“With Genny?” Toby asked. My husband was shocked. Not that I could blame him. I’d spent the last six months hiding, and now I was suggesting that we move to the front of the church. It surprised me, too.
But I felt drawn to her. There was something about the peace she had that I wanted to be near.
A piano began to play and the congregation stood for the first song of the morning. I sang along, or at least tried to. Genny’s words played over and over in my mind, making it hard to concentrate on anything. “We had 50 good years here….” Was the difference between the two of us? Was that what made it easy—and if not exactly easy, at least possible—for Genny to let go? The fact that she and Ernie had spent a lifetime together?
They’d made memories together, memories that would sustain Genny through the rest of her life. They’d raised children. They’d enjoyed grandchildren. They had shared more together than I could even imagine. Perhaps it was the ability to relive those memories at will that made this transition less difficult for Genny.
Only, I didn’t have any of the memories. I’d not had any time with my child. I’d never felt the baby kick. I’d only once heard the heartbeat. I’d never been able to count ten tiny fingers and ten tiny toes, kiss pinch chubby cheeks, or blow raspberries on a freshly bathed belly. In the game of life, Genny had hit a jackpot, while I’d been cheated out of anything.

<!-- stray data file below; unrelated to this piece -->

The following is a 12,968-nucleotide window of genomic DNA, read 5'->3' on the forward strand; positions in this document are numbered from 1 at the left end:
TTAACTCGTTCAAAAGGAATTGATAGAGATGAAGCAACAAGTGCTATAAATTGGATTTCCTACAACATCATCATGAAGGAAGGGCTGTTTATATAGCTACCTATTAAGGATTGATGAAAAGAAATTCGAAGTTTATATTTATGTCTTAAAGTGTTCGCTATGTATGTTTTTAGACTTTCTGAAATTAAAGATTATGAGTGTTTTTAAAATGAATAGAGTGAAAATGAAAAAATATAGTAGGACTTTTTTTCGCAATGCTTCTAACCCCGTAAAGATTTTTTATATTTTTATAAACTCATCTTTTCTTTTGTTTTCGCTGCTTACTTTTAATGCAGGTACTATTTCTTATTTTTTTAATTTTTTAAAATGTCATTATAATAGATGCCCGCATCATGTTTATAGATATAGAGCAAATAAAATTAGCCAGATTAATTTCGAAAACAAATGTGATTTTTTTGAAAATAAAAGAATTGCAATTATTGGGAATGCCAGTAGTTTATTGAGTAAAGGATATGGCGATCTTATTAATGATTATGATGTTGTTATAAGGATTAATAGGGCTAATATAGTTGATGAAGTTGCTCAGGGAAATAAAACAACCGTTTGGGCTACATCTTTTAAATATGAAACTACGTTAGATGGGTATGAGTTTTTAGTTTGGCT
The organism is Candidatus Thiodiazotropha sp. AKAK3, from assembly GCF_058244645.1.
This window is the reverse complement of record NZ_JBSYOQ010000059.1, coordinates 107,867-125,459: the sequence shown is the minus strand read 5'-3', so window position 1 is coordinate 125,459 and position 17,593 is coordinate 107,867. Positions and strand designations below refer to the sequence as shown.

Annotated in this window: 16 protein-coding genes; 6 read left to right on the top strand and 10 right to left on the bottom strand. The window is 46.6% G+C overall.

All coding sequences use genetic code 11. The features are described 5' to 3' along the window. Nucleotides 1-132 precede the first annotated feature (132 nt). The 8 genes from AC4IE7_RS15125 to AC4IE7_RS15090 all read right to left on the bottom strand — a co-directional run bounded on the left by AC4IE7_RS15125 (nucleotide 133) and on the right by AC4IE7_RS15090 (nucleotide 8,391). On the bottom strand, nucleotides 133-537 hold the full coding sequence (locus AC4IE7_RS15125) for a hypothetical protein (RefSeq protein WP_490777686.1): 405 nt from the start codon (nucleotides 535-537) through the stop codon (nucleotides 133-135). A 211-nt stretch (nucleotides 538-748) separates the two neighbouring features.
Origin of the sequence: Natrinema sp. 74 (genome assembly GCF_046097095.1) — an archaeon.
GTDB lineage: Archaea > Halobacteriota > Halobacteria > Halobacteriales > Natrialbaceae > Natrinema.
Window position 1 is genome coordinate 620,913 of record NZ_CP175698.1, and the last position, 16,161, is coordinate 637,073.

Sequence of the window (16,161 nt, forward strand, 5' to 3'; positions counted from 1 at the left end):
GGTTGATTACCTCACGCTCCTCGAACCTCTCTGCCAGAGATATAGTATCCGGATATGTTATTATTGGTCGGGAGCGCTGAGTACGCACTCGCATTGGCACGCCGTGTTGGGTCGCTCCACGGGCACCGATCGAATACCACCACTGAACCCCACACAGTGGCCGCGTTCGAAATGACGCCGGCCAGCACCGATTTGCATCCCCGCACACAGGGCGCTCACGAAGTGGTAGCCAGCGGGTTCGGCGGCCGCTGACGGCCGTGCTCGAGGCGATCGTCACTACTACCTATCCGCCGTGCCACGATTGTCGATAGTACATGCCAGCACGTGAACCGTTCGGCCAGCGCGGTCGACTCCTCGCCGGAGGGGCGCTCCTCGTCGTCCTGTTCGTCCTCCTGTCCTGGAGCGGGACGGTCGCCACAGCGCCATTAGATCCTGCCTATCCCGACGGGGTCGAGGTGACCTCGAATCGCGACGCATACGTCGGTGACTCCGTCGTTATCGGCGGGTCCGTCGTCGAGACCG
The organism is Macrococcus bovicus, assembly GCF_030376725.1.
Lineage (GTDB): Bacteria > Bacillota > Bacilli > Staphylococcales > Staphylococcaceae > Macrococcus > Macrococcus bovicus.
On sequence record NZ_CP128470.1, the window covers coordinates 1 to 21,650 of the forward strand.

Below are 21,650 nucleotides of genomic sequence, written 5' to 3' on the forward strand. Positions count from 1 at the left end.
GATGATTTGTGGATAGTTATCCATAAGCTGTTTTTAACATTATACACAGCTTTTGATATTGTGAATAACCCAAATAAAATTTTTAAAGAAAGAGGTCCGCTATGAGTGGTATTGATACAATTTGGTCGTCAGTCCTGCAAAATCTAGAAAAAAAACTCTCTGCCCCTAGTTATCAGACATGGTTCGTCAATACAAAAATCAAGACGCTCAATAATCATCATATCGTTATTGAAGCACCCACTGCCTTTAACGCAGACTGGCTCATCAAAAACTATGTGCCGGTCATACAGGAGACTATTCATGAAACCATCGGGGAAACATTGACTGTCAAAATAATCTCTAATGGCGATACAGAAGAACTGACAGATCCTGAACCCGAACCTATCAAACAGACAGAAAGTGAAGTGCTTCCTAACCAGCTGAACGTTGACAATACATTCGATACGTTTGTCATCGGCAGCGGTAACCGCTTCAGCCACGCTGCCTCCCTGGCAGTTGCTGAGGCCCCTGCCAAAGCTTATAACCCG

And yet, I had this nagging feeling that I was cheating myself. Memories or no, Genny could have wallowed in her own sadness and no one would have blamed her. A six month—or even longer—pity-party would have been understandable for her. No one understood my sadness, my continued pity-party. As I watched Genny sway to the music as she softly sang to the Lord, I realized that I didn’t fully understand why I continued with the pity-party either. Really, what was it accomplishing?
The bigger question, though, was how to put an end to it. How could I find the understanding, the acceptance that Genny was living with?
When the singing ended, the pastor shared a few brief announcements. One was about the need to volunteers in the nursery. “Could you spend just one Sunday a month,” he asked, “cuddling the babies and playing with the toddlers? If so, please see my wife Rebekah after the service.”
See Rebekah…. Now that thought wouldn’t leave my mind. Was God telling me something? Not that I really wanted to listen. After all, I’d been asking for answer for half a year and He’d remained silent. And yet the nagging feeling that I needed to talk to Rebekah would not go away. Volunteer in the church nursery? Could I really do that? Could I handle holding someone else’s baby, loving on another child for just a few hours?
I wasn’t sure. Still, at the end of service, I found myself standing in front of Rebekah, volunteering to do just that.
Perhaps I had been cheated out of making memories with my own child. But there was nothing stopping me from making memories with the other children of the church.